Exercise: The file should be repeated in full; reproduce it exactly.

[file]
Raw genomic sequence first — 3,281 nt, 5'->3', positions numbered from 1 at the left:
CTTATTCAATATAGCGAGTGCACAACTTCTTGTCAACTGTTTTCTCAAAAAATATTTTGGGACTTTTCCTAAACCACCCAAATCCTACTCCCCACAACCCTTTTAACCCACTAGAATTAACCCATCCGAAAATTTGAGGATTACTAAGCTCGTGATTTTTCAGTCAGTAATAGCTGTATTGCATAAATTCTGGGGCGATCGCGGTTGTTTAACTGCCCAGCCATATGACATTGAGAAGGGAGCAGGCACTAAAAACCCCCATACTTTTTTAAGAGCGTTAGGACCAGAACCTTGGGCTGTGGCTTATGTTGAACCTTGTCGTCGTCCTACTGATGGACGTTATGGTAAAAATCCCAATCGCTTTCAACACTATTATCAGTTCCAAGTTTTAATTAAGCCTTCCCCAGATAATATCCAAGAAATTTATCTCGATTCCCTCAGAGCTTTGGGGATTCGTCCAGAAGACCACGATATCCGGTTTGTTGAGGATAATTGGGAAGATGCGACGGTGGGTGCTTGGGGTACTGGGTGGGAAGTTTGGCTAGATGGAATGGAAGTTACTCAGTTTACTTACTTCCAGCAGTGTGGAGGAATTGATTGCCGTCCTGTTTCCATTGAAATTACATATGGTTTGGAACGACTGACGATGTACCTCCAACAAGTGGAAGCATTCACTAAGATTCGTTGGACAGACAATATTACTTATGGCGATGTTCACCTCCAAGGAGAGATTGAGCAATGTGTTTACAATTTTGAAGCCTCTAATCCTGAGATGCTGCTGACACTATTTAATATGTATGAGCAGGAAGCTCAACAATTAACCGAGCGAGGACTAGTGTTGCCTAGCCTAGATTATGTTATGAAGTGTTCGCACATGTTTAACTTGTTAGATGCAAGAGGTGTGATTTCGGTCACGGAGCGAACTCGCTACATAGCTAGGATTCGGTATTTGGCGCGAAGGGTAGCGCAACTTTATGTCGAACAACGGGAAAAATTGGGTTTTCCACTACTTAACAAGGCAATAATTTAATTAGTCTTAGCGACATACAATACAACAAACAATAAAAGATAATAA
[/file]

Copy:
Raw genomic sequence first — 3,281 nt, 5'->3', positions numbered from 1 at the left:
CTTATTCAATATAGCGAGTGCACAACTTCTTGTCAACTGTTTTCTCAAAAAATATTTTGGGACTTTTCCTAAACCACCCAAATCCTACTCCCCACAACCCTTTTAACCCACTAGAATTAACCCATCCGAAAATTTGAGGATTACTAAGCTCGTGATTTTTCAGTCAGTAATAGCTGTATTGCATAAATTCTGGGGCGATCGCGGTTGTTTAACTGCCCAGCCATATGACATTGAGAAGGGAGCAGGCACTAAAAACCCCCATACTTTTTTAAGAGCGTTAGGACCAGAACCTTGGGCTGTGGCTTATGTTGAACCTTGTCGTCGTCCTACTGATGGACGTTATGGTAAAAATCCCAATCGCTTTCAACACTATTATCAGTTCCAAGTTTTAATTAAGCCTTCCCCAGATAATATCCAAGAAATTTATCTCGATTCCCTCAGAGCTTTGGGGATTCGTCCAGAAGACCACGATATCCGGTTTGTTGAGGATAATTGGGAAGATGCGACGGTGGGTGCTTGGGGTACTGGGTGGGAAGTTTGGCTAGATGGAATGGAAGTTACTCAGTTTACTTACTTCCAGCAGTGTGGAGGAATTGATTGCCGTCCTGTTTCCATTGAAATTACATATGGTTTGGAACGACTGACGATGTACCTCCAACAAGTGGAAGCATTCACTAAGATTCGTTGGACAGACAATATTACTTATGGCGATGTTCACCTCCAAGGAGAGATTGAGCAATGTGTTTACAATTTTGAAGCCTCTAATCCTGAGATGCTGCTGACACTATTTAATATGTATGAGCAGGAAGCTCAACAATTAACCGAGCGAGGACTAGTGTTGCCTAGCCTAGATTATGTTATGAAGTGTTCGCACATGTTTAACTTGTTAGATGCAAGAGGTGTGATTTCGGTCACGGAGCGAACTCGCTACATAGCTAGGATTCGGTATTTGGCGCGAAGGGTAGCGCAACTTTATGTCGAACAACGGGAAAAATTGGGTTTTCCACTACTTAACAAGGCAATAATTTAATTAGTCTTAGCGACATACAATACAACAAACAATAAAAGATAATAA